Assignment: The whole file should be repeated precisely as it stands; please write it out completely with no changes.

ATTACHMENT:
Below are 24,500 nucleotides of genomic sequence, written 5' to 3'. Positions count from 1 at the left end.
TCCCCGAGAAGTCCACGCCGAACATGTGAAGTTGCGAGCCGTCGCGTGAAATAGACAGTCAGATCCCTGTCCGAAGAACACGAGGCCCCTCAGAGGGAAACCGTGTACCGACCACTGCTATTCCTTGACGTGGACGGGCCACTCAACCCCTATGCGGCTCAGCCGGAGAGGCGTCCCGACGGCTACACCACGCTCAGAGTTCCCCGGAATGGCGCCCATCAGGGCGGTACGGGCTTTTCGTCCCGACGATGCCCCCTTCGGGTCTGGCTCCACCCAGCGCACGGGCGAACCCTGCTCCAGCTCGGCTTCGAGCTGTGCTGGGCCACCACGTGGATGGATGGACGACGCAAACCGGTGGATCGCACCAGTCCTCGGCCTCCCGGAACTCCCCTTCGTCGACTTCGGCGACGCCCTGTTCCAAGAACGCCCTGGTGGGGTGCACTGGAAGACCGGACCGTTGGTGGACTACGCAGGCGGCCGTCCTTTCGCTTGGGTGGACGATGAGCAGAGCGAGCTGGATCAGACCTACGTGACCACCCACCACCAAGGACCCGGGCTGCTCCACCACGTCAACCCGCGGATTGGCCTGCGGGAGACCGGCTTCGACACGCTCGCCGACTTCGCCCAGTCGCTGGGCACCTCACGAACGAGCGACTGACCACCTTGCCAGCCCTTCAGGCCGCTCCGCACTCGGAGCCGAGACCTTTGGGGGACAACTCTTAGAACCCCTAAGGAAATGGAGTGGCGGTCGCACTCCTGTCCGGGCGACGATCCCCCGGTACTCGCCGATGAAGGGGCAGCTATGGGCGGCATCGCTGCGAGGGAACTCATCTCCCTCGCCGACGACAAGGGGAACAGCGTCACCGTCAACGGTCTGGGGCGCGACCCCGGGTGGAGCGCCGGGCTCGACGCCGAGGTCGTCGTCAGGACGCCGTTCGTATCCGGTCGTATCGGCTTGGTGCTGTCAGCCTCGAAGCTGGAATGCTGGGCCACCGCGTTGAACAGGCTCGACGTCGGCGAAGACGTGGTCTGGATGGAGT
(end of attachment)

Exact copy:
Below are 24,500 nucleotides of genomic sequence, written 5' to 3'. Positions count from 1 at the left end.
TCCCCGAGAAGTCCACGCCGAACATGTGAAGTTGCGAGCCGTCGCGTGAAATAGACAGTCAGATCCCTGTCCGAAGAACACGAGGCCCCTCAGAGGGAAACCGTGTACCGACCACTGCTATTCCTTGACGTGGACGGGCCACTCAACCCCTATGCGGCTCAGCCGGAGAGGCGTCCCGACGGCTACACCACGCTCAGAGTTCCCCGGAATGGCGCCCATCAGGGCGGTACGGGCTTTTCGTCCCGACGATGCCCCCTTCGGGTCTGGCTCCACCCAGCGCACGGGCGAACCCTGCTCCAGCTCGGCTTCGAGCTGTGCTGGGCCACCACGTGGATGGATGGACGACGCAAACCGGTGGATCGCACCAGTCCTCGGCCTCCCGGAACTCCCCTTCGTCGACTTCGGCGACGCCCTGTTCCAAGAACGCCCTGGTGGGGTGCACTGGAAGACCGGACCGTTGGTGGACTACGCAGGCGGCCGTCCTTTCGCTTGGGTGGACGATGAGCAGAGCGAGCTGGATCAGACCTACGTGACCACCCACCACCAAGGACCCGGGCTGCTCCACCACGTCAACCCGCGGATTGGCCTGCGGGAGACCGGCTTCGACACGCTCGCCGACTTCGCCCAGTCGCTGGGCACCTCACGAACGAGCGACTGACCACCTTGCCAGCCCTTCAGGCCGCTCCGCACTCGGAGCCGAGACCTTTGGGGGACAACTCTTAGAACCCCTAAGGAAATGGAGTGGCGGTCGCACTCCTGTCCGGGCGACGATCCCCCGGTACTCGCCGATGAAGGGGCAGCTATGGGCGGCATCGCTGCGAGGGAACTCATCTCCCTCGCCGACGACAAGGGGAACAGCGTCACCGTCAACGGTCTGGGGCGCGACCCCGGGTGGAGCGCCGGGCTCGACGCCGAGGTCGTCGTCAGGACGCCGTTCGTATCCGGTCGTATCGGCTTGGTGCTGTCAGCCTCGAAGCTGGAATGCTGGGCCACCGCGTTGAACAGGCTCGACGTCGGCGAAGACGTGGTCTGGATGGAGT